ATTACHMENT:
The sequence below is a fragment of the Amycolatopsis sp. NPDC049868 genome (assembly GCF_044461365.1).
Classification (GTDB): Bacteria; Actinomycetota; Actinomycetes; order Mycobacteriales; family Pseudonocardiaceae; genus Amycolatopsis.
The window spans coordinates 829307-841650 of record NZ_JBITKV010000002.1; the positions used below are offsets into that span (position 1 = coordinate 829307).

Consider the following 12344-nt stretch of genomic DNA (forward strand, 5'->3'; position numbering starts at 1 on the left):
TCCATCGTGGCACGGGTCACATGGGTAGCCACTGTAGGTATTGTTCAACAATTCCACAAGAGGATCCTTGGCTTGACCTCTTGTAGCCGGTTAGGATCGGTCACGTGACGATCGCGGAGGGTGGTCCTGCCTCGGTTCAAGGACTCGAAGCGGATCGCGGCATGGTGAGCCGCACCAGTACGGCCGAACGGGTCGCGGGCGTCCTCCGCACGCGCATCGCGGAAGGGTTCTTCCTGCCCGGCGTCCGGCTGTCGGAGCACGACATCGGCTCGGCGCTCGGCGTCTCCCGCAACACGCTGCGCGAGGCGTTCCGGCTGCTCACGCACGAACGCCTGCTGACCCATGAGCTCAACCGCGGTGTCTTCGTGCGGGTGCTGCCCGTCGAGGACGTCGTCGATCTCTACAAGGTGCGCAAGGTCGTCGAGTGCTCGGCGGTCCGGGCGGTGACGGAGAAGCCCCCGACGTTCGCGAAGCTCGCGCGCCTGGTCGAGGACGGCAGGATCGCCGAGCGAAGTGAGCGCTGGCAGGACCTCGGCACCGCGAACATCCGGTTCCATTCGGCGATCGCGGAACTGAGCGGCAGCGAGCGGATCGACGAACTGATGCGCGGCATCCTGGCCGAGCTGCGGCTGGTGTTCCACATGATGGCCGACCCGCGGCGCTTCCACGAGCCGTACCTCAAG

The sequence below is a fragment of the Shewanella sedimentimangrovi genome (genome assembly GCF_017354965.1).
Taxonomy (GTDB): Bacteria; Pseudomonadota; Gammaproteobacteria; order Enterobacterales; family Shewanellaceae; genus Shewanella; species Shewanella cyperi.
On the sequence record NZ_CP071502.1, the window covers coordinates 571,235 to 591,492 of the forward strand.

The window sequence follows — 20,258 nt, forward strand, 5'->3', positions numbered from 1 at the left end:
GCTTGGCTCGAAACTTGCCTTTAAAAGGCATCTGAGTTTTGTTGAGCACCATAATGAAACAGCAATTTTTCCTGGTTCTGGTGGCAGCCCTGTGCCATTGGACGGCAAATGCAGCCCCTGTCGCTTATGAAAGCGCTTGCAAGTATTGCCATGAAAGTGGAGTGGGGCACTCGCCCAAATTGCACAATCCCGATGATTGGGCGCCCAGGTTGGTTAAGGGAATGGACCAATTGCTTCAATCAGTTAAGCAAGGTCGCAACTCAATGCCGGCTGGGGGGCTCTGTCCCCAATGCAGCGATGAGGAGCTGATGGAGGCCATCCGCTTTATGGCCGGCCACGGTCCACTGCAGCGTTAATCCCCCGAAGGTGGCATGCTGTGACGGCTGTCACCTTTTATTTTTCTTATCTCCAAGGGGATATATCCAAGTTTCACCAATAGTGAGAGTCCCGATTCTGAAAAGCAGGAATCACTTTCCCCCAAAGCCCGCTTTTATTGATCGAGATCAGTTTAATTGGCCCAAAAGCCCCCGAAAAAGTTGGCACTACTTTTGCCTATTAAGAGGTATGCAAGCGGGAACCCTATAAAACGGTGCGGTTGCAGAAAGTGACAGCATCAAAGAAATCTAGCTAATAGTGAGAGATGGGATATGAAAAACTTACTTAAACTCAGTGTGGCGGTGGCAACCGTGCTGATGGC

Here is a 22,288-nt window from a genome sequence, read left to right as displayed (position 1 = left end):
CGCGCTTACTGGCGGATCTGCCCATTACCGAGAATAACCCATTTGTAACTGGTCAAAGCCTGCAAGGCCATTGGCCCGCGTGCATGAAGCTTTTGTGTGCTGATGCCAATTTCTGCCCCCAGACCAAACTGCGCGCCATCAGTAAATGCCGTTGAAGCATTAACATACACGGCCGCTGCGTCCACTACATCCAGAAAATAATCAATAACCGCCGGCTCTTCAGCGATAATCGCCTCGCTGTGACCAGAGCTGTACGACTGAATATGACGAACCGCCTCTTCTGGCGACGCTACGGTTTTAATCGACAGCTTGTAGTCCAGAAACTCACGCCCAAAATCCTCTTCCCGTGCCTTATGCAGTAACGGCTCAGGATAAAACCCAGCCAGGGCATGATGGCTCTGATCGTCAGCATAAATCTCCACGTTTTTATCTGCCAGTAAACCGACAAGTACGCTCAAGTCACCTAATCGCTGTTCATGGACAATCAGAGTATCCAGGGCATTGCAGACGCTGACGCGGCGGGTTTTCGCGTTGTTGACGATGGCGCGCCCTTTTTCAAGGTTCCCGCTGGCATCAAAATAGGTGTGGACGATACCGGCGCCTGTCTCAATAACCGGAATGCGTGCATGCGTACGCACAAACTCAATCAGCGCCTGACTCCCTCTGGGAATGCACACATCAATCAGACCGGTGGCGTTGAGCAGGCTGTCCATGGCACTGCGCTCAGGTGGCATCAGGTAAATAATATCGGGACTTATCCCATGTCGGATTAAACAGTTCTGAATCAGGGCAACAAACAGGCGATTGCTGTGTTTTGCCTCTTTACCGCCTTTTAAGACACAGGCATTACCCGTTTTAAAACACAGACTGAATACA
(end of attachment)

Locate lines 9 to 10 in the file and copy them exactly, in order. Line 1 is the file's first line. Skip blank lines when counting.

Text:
The window sequence follows — 20,258 nt, forward strand, 5'->3', positions numbered from 1 at the left end:
GCTTGGCTCGAAACTTGCCTTTAAAAGGCATCTGAGTTTTGTTGAGCACCATAATGAAACAGCAATTTTTCCTGGTTCTGGTGGCAGCCCTGTGCCATTGGACGGCAAATGCAGCCCCTGTCGCTTATGAAAGCGCTTGCAAGTATTGCCATGAAAGTGGAGTGGGGCACTCGCCCAAATTGCACAATCCCGATGATTGGGCGCCCAGGTTGGTTAAGGGAATGGACCAATTGCTTCAATCAGTTAAGCAAGGTCGCAACTCAATGCCGGCTGGGGGGCTCTGTCCCCAATGCAGCGATGAGGAGCTGATGGAGGCCATCCGCTTTATGGCCGGCCACGGTCCACTGCAGCGTTAATCCCCCGAAGGTGGCATGCTGTGACGGCTGTCACCTTTTATTTTTCTTATCTCCAAGGGGATATATCCAAGTTTCACCAATAGTGAGAGTCCCGATTCTGAAAAGCAGGAATCACTTTCCCCCAAAGCCCGCTTTTATTGATCGAGATCAGTTTAATTGGCCCAAAAGCCCCCGAAAAAGTTGGCACTACTTTTGCCTATTAAGAGGTATGCAAGCGGGAACCCTATAAAACGGTGCGGTTGCAGAAAGTGACAGCATCAAAGAAATCTAGCTAATAGTGAGAGATGGGATATGAAAAACTTACTTAAACTCAGTGTGGCGGTGGCAACCGTGCTGATGGC